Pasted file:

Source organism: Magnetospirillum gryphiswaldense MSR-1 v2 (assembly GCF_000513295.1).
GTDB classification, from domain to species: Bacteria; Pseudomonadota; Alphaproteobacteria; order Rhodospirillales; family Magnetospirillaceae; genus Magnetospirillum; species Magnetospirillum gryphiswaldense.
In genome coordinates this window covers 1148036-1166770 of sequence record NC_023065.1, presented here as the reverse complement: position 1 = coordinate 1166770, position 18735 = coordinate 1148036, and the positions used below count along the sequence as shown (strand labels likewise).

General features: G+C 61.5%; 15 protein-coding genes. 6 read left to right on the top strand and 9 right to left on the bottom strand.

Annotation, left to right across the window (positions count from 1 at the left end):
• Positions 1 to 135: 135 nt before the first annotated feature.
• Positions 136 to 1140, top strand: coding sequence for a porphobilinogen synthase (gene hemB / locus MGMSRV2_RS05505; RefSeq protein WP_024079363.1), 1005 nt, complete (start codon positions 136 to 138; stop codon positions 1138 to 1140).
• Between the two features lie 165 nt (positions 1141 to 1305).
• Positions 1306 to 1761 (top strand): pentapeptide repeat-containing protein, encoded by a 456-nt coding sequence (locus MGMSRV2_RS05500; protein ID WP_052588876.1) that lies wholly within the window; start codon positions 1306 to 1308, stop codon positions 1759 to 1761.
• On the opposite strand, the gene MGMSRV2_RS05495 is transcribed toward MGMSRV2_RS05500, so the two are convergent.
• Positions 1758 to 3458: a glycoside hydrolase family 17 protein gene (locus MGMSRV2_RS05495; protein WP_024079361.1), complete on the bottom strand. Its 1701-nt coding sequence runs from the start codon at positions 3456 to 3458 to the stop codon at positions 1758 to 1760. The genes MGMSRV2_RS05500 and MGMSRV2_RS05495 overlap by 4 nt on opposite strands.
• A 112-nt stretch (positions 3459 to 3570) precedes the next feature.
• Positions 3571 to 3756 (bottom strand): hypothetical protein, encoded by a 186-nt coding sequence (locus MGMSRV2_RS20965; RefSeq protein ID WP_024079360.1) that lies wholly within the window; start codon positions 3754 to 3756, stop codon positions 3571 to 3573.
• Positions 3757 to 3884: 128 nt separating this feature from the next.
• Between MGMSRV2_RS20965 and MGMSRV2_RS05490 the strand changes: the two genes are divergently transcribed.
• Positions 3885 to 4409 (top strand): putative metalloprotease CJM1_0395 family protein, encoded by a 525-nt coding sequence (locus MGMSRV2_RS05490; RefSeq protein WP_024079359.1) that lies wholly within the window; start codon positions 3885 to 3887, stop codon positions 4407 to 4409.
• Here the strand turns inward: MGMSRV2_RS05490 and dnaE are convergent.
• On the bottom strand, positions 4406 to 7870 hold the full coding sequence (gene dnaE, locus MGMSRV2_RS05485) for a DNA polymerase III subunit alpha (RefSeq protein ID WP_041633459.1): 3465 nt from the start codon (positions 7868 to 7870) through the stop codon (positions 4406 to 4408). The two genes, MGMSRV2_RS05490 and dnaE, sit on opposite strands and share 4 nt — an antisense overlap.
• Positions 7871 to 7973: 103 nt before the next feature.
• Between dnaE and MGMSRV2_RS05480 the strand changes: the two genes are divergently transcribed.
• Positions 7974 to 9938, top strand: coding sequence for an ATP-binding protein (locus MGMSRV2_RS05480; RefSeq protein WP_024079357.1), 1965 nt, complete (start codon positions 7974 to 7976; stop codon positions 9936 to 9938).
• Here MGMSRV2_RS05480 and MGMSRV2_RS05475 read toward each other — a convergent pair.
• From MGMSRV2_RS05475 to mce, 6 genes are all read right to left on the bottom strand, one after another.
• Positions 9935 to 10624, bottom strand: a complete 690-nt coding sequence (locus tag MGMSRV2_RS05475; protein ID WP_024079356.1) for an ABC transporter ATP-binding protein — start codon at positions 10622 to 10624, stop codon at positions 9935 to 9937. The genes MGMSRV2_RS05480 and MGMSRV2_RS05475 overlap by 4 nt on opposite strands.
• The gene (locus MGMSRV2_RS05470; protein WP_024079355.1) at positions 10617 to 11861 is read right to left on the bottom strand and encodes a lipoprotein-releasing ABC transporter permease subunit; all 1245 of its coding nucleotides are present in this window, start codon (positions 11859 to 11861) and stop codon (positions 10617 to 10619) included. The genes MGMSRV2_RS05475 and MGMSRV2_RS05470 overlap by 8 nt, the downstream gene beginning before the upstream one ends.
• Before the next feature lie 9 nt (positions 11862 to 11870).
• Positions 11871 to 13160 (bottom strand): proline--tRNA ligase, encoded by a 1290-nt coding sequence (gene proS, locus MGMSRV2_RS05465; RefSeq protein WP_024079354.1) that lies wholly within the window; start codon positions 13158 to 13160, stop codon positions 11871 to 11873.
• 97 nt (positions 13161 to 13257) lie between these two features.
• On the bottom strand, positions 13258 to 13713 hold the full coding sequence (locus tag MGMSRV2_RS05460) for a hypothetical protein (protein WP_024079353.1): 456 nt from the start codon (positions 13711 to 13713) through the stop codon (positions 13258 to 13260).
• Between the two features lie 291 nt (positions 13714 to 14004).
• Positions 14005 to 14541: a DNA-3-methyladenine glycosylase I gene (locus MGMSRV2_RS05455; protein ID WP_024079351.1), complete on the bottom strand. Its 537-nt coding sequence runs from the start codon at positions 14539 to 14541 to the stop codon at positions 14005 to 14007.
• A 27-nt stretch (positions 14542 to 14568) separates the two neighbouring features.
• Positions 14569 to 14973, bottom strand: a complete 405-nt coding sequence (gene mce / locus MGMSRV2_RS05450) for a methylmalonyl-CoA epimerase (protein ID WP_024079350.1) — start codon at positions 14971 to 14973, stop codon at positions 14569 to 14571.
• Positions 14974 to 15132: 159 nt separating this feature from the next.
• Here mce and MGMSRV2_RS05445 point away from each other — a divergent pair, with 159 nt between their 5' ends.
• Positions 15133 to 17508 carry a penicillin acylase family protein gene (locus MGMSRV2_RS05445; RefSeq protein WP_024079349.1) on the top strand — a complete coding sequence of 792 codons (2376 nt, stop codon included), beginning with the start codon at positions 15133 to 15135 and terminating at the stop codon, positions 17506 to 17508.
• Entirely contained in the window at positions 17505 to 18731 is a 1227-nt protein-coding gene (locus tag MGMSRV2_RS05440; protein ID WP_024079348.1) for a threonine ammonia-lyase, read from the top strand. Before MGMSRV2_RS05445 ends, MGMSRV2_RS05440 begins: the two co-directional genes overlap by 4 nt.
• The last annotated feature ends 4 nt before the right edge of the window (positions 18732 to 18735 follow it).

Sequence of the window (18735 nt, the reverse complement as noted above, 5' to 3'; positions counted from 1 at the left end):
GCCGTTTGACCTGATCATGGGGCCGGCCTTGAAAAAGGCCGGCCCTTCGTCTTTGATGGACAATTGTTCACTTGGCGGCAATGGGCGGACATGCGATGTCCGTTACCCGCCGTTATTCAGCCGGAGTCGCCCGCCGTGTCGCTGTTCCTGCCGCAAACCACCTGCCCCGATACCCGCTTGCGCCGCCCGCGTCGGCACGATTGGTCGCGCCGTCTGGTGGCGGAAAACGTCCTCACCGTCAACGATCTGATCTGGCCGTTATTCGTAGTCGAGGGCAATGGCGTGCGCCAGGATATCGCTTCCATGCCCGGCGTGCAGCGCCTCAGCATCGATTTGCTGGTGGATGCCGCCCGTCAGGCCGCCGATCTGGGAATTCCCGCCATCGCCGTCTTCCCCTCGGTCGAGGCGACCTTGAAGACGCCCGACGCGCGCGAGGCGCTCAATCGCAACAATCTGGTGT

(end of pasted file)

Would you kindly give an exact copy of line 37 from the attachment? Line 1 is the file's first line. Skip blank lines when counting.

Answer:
• Entirely contained in the window at positions 17505 to 18731 is a 1227-nt protein-coding gene (locus tag MGMSRV2_RS05440; protein ID WP_024079348.1) for a threonine ammonia-lyase, read from the top strand. Before MGMSRV2_RS05445 ends, MGMSRV2_RS05440 begins: the two co-directional genes overlap by 4 nt.